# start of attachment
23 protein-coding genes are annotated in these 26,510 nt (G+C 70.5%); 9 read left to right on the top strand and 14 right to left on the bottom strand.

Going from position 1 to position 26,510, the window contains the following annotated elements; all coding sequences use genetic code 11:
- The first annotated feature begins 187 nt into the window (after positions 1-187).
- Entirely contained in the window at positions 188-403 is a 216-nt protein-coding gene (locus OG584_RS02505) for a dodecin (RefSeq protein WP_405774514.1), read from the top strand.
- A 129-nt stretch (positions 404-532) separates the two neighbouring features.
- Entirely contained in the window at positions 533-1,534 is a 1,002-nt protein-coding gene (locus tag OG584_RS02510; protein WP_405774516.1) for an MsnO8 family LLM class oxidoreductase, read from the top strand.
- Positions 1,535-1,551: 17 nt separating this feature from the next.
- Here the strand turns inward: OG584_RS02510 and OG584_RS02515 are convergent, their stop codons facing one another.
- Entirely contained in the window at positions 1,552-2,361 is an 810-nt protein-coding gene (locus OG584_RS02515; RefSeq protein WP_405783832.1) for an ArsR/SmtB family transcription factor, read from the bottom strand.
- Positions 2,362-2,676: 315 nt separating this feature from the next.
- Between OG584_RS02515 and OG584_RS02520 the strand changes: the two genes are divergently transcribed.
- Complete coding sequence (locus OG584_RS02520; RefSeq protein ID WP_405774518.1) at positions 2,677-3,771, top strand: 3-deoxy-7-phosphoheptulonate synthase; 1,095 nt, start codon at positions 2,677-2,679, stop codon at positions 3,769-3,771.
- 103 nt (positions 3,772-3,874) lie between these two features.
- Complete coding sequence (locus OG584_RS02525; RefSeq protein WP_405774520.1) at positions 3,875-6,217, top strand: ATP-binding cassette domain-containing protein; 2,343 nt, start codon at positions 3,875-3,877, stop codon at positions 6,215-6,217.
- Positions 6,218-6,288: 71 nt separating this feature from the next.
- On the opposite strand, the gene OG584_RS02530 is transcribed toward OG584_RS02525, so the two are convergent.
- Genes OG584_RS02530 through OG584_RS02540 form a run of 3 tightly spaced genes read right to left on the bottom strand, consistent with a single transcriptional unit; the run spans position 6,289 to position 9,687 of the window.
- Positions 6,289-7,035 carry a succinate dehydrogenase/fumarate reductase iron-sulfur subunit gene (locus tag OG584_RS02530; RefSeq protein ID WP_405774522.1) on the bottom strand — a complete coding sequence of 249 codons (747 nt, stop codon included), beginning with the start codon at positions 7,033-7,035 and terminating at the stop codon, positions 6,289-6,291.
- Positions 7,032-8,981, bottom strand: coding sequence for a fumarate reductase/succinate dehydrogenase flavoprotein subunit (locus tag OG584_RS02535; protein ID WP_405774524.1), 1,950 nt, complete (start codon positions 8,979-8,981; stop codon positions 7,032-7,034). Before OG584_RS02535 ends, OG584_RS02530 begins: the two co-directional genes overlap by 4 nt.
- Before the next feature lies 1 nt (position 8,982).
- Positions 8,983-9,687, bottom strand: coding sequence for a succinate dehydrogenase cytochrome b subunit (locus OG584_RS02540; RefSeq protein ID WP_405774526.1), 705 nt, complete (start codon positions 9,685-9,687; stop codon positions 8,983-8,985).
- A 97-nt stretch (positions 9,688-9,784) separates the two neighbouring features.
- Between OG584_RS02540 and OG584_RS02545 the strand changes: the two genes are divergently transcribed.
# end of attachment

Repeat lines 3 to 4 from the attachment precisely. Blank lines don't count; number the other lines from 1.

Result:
- The first annotated feature begins 187 nt into the window (after positions 1-187).
- Entirely contained in the window at positions 188-403 is a 216-nt protein-coding gene (locus OG584_RS02505) for a dodecin (RefSeq protein WP_405774514.1), read from the top strand.